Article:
options for increasing coverage and access for uninsured and underinsured populations;
transparency measures across major health system actors, including carriers, hospitals and other health care facilities, pharmaceutical companies, and provider groups, that promote understanding and analyses to best manage and lower costs;
innovations that will promote quality and evidence-based practices leading to sustainability and affordability in a universal health care system, including recommendations on issues related to covered benefits and quality assurance and a consideration of expanding and supplementing the work of the Robert Bree Collaborative and the Health Technology Assessment Program;
options for ensuring a just transition to a universal health care system for all stakeholders, including consumers, businesses, health care providers and facilities, hospitals, health carriers, state agencies, and entities representing both management and labor for these stakeholders;
options to expand or establish health care purchasing in collaboration with neighboring states; and
options for revenue and financing mechanisms to fund the universal health care system—the work group must contract with one or more consultants to perform any actuarial and financial analyses necessary to develop these options, if funds are appropriated specifically for this purpose.
The work group must report its findings and recommendations to the appropriate committees of the Legislature by November 15, 2020. Preliminary reports with findings and preliminary recommendations must be made public and open for public comment by November 15, 2019, and May 15, 2020.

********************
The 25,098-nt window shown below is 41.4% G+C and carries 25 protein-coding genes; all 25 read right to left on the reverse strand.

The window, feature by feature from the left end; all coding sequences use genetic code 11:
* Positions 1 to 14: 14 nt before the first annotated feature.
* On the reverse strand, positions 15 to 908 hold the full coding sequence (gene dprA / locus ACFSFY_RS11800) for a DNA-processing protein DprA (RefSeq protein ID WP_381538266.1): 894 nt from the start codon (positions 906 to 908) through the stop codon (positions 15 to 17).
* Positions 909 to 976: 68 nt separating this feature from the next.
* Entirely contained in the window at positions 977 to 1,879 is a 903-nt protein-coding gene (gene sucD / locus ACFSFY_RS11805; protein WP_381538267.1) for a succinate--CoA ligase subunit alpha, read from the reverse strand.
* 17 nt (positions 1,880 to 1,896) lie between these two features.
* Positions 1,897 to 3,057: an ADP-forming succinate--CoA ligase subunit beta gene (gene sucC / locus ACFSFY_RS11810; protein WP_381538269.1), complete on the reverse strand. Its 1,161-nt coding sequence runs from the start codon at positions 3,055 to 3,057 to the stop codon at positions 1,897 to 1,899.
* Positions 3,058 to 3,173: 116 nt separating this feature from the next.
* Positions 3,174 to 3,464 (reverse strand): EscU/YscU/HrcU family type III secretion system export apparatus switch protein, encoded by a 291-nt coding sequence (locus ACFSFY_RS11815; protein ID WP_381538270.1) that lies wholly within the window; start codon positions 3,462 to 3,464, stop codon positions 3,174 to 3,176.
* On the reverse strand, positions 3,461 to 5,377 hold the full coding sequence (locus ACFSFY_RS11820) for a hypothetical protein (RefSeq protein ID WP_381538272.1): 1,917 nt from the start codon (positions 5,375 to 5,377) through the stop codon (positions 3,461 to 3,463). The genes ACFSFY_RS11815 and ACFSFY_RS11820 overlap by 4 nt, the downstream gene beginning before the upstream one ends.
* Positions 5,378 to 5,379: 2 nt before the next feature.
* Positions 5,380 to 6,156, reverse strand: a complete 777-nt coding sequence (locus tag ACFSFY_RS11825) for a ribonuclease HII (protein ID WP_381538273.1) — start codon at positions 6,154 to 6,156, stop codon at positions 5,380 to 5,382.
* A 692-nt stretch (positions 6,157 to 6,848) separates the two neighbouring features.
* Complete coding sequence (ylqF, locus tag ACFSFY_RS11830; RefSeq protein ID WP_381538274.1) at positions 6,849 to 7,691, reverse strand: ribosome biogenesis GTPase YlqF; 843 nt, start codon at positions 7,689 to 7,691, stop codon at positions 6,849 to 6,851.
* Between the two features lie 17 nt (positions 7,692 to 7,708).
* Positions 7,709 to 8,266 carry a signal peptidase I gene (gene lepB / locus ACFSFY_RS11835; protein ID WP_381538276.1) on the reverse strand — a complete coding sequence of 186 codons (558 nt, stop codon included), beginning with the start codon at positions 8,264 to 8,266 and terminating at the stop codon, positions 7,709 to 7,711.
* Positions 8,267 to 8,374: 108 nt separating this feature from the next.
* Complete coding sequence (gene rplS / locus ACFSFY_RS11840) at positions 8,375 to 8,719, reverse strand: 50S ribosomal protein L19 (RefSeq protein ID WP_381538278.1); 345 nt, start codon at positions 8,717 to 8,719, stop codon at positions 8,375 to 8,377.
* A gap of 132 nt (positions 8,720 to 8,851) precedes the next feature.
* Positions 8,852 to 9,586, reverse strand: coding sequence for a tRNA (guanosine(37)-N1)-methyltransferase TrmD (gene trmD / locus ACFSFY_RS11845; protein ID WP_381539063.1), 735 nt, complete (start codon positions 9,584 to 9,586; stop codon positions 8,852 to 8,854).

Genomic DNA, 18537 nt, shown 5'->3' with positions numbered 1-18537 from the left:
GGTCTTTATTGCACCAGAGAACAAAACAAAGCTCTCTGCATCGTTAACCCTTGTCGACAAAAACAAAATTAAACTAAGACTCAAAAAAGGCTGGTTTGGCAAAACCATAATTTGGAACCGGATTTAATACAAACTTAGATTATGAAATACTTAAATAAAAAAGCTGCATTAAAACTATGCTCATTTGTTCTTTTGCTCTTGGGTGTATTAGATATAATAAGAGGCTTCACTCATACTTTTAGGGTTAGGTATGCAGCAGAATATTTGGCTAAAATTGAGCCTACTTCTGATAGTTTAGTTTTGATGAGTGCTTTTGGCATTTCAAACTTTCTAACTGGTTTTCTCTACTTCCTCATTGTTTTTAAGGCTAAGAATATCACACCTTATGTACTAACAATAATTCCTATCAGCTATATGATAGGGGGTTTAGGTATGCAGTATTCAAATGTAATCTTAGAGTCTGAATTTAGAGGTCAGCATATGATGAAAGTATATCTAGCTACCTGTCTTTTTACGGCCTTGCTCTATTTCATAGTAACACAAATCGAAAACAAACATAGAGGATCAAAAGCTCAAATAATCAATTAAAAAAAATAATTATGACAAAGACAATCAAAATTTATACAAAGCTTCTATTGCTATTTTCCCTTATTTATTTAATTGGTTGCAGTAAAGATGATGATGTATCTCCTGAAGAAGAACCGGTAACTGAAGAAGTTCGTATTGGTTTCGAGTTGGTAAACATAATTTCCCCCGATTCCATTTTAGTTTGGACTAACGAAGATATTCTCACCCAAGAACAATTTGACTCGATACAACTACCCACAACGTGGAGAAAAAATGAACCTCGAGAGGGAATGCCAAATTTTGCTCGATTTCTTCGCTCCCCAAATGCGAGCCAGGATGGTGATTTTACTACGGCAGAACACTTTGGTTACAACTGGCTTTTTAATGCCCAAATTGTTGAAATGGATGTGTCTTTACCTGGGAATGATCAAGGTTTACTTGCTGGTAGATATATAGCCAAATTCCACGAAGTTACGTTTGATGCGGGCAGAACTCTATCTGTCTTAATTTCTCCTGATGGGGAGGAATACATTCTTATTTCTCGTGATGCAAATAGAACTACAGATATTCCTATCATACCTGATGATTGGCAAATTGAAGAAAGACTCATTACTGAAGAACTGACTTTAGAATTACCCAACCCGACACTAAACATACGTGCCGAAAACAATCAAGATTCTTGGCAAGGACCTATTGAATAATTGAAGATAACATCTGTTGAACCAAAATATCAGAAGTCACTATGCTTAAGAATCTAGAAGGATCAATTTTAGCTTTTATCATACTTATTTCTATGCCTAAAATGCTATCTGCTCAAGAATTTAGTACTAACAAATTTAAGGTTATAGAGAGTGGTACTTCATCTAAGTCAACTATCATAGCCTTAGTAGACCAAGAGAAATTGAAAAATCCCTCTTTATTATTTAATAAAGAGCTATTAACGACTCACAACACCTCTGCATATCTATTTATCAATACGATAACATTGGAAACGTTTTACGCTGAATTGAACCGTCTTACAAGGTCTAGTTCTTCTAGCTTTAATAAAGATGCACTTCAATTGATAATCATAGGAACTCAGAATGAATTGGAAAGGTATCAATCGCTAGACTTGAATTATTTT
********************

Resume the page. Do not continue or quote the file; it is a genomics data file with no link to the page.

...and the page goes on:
Fiscal Note: Available.
Effective Date: The bill takes effect 90 days after adjournment of the session in which the bill is passed.
Staff Summary of Public Testimony:
(In support) Washington has been a leader in expanding access to health care, but there are still over 400,000 Washingtonians without insurance. Washington residents face barriers to access, including difficulty obtaining affordable health care coverage. Because of high premiums and deductibles, people go without coverage, defer care, and incur medical bankruptcies. A universal health care system can help remove inequities and improve health outcomes for Washington residents. Changes are underway on the federal level to clear the way for states to establish universal health care systems. Once these changes take place, Washington must be ready to act. Moving too quickly without laying the necessary groundwork would be a mistake and might result in unintended consequences. This bill provides a forum for all health care stakeholders to have difficult conversations on how the transition to universal health care will take place. The work group created by this bill is similar to the Robert Bree Collaborative, which puts people with expertise and different points of view together to achieve a common goal. The cost of this work group is modest, since it can leverage existing resources and work. The move toward an equitable health care system is stymied by those who think it cannot be done and those who want immediate change. People should not be allowed to hold back progress that can be achieved right away. The time for this bill is now.
Persons Testifying: Senator Randall, prime sponsor; Representative Macri; Jean Chang and Lisa Plymate, Washington Coalition to Protect Our Patients; Marcia Stedman, Healthcare for All Washington; David Loud, Puget Sound Advocates for Retirement Action and Health Care is a Human Right Washington; Bevin McLeod, Alliance for a Healthy Washington; and Jonathan Seib, Molina Healthcare of Washington.
Persons Signed In To Testify But Not Testifying: None.